Monroe’s voice is also in top form. It’s able to handle both sexy subject matter, of which Sparrow broaches on numerous occasions, including the sultry “Hands On You” and the rambunctious “Wild Love.” It also handles the sweet and loving stories, whether singing about her new gift of motherhood, or the affection for her father in “Daddy I Told You.”
But you can’t help but wonder what songs like “Rita” and “Paying Attention” would sound like if only given a more twangy treatment compared to the adult contemporary and overall sedated feel of Sparrow. String arrangements and the console instrument known as the Mellotron—which mimics strings and is a favorite of Dave Cobb, and Monroe plays herself—ultimately end up as the primary takeaway of this record, beyond any genre, era, or influence. While songs and records that utilize strings can be quite stirring, the way they are used so profusely on Sparrow makes the album feel almost monochromatic.
No single song on Sparrow is worth singling out as a bad seed, but the stalwart approach of strings building the mood of each and every song, along with the lack of any diversity in tempo or texture allows the individual efforts to blend together, and not in the best way. Just like horn sections, it’s important to ask if strings or chorus arrangements are bringing anything to an individual track. Are they called for, or are they just a bid for increased production value, or even just a self-indulgent accoutrement?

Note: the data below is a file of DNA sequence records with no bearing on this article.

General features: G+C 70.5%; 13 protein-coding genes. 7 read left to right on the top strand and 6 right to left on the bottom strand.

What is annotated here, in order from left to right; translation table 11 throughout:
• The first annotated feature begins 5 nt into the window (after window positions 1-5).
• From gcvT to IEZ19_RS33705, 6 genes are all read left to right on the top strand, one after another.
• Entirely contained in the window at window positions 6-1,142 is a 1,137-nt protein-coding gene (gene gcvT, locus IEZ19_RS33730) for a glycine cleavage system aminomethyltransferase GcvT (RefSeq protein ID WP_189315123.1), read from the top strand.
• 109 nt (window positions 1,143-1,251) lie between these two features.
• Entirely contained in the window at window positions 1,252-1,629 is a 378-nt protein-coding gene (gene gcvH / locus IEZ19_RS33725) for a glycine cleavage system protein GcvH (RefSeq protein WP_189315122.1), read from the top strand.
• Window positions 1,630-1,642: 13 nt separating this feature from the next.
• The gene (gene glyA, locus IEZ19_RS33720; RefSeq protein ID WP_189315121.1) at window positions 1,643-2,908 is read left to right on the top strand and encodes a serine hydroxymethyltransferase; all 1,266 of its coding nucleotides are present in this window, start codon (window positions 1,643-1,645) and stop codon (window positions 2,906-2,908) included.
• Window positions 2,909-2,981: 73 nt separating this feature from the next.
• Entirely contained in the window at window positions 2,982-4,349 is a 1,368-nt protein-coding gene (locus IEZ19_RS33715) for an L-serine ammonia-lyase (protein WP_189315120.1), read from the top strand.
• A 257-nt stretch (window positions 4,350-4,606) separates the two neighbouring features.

Dave Cobb deserves the praise he receives as a master craftsman of the studio for the results he’s delivered, but even the greatest maestros sometimes miss the mark. He’s also incredibly busy, illustrated by the fact that he had two records released on April 20th that featured his name as helmsman (Monroe’s, and Old Crow Medicine Show). When you only have a window of a few weeks to record, little room is left for audibles from the original approach, or time for every one to settle their minds upon a certain approach and let trial and error run its course. You get what you get. Often it’s great. Sometimes it isn’t.
Sparrow is not a bad record. Some songs and performances will slot right into Monroe’s career output as worthy evidence of why she was criminally underrated in her era. But it is easy to second guess the overall approach. Even though each individual song speaks to you, all together and back to back Sparrow just sounds a little sleepy.
Ashley is now a mother, and may be resigned to never being the superstar perhaps she dreamed of being when she first hit Nashville. So she made the record she wanted to make, and had one of the best producers in country music help her. You can’t fault her for that. But it doesn’t seem unfair to slot Sparrow mid pack during a very crowded and creatively competitive release season.